In order to get your bearings before trying to go online I’d recommend starting with either the Arcade Mode or simply playing a Bot Match to get a feel for things. In Arcade mode you’ll face off against a steadily-increasing number of opponents and then a slightly souped-up boss of some sort. You’ll accumulate money you can then use on some upgrades between rounds to tune up your play and in general this is a good starting point for developing technique and getting some unlocks that will help you customize your character a bit. Your multiplayer options are 2-player local (which does work but lacks the excitement the chaos of many players brings) and then Online Multiplayer, the great thing being that by default the 8 players in matches will be filled by bots who, if anything, can be too good. With a pretty wide variety of team-based modes ranging from traditional to silly I found just enjoying the chaos of it all to be refreshing. Capture the flag, straight team deathmatch, variants where specific players are the target, the diversity of modes really helps keep things interesting and fully chaotic and that’s when the game is at its best. Of course there’s no getting around some of the rougher edges, mainly that the controls definitely take getting used to and are on the floaty/imprecise side. Most of this is felt in movement but if you’ve been playing a lot of Splatoon 2 comparing aiming in the 2 games is also pretty night and day. Thankfully everyone is on the same playing field in this regard, so nobody gets an edge, but at times the bots can be a bit aggravating with their ability to make shots that feel improbable. I’d say that while the crafting system is nice in theory, with your earning a special random crate periodically with something in it to enhance your character, in a game like this I don’t know if most people will have the longevity in it to really get a combination they’re happy with. A simpler system where at least items you craft yourself could be chosen may have been better to help people get customized and more connected with their character more quickly. In the end Disco Dodgeball Remix is unapologetically what it is, for you to take it or leave it, and I respect that. In terms of total content and options for play both alone, with a friend, or online the game is absolutely stacked. Exhausting the Arcade and various Challenge modes will take time for people who enjoy chasing leaderboards and with so many varied arenas and play modes online matches are generally surprising and crazy. There’s no getting around its quirks, and if you’re expecting pinpoint precision control you’ll be disappointed, but if you’re up for some chaotic play that’s very unique Remix has its charms.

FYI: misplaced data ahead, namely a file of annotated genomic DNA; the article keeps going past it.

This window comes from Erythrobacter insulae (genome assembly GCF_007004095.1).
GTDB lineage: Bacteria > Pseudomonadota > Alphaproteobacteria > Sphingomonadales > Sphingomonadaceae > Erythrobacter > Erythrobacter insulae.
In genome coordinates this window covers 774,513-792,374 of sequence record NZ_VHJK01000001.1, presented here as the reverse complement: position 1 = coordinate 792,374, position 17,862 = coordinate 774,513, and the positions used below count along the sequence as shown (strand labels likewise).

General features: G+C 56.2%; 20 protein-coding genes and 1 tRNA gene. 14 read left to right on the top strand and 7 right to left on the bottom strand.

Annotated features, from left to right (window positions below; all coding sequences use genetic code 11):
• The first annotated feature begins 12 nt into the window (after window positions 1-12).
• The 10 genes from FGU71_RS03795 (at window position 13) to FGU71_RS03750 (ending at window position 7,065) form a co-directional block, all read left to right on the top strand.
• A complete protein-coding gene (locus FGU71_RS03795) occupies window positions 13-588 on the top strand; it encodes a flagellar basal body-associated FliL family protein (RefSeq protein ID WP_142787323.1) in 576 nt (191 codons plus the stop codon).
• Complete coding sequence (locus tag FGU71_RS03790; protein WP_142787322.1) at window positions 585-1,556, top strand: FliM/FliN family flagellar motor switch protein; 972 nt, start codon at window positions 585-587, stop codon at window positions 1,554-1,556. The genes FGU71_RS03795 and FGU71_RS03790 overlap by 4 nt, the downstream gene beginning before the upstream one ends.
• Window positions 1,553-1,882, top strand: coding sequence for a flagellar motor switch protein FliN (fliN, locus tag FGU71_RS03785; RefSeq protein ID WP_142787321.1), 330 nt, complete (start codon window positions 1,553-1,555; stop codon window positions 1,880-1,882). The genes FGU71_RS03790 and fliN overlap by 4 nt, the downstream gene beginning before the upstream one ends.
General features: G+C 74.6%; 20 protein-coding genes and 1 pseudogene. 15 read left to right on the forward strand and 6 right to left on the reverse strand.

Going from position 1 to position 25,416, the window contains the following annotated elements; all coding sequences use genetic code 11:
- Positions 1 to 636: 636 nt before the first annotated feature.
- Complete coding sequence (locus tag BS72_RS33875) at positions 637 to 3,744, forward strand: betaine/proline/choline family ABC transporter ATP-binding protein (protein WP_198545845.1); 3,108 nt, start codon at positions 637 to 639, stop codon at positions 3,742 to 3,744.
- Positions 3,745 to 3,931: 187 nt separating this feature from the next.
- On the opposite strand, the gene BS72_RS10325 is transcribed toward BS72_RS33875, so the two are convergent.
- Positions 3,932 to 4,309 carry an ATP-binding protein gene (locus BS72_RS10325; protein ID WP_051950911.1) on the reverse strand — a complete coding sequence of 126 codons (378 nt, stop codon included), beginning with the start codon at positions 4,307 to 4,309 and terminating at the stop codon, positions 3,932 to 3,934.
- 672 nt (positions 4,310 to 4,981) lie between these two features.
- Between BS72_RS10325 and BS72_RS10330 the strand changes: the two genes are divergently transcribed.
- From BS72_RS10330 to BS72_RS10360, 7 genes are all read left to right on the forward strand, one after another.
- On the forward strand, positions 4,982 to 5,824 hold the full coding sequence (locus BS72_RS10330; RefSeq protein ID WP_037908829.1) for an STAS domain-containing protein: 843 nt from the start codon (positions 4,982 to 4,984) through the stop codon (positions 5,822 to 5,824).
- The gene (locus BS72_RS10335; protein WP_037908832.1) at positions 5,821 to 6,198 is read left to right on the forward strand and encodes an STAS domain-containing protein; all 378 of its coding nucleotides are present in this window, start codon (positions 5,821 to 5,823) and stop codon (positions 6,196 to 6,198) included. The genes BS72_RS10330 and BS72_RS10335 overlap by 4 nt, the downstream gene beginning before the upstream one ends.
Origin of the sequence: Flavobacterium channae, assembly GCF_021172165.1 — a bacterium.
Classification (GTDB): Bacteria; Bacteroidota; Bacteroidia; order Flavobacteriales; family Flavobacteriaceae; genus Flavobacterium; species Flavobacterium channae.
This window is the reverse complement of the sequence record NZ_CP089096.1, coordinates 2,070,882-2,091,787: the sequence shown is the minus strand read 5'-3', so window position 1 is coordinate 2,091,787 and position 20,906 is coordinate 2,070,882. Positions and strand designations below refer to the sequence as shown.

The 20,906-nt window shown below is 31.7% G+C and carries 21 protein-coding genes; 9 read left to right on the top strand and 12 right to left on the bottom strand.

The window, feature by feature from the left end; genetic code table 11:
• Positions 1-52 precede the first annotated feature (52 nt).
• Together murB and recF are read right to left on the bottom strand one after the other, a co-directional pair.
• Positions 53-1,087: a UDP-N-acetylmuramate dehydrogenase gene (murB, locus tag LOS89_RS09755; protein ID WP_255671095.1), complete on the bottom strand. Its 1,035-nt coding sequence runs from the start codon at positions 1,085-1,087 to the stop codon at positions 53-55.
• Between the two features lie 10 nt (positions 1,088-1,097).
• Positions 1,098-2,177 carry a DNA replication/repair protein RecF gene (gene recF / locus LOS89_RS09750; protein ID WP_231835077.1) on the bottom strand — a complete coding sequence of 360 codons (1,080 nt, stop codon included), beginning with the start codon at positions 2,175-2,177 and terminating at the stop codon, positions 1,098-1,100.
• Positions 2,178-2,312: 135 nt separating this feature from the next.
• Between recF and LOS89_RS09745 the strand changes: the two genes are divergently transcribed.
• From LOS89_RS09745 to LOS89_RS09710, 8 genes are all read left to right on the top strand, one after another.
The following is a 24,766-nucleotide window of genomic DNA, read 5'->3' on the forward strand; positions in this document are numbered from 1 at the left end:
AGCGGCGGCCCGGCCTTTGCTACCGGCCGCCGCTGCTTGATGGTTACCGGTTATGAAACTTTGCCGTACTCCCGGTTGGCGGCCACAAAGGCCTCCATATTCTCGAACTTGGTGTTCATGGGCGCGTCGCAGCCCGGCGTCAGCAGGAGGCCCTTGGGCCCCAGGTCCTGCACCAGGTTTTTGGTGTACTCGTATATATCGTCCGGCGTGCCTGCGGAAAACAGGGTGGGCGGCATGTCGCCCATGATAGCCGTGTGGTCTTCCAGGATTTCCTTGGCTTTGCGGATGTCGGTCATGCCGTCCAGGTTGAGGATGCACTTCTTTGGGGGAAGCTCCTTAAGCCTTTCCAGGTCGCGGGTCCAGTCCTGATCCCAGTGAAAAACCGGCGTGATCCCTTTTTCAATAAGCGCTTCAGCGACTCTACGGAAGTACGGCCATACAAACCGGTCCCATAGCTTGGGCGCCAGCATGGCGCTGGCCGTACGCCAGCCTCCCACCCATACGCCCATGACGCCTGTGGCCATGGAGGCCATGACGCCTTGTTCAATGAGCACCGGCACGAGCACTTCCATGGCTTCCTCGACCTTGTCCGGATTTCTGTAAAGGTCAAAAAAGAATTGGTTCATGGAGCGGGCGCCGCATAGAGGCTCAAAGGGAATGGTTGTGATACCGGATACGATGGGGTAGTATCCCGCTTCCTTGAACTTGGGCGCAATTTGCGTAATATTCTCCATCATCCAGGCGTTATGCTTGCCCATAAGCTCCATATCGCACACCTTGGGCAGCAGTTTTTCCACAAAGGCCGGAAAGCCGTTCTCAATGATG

Justin Nation, Score: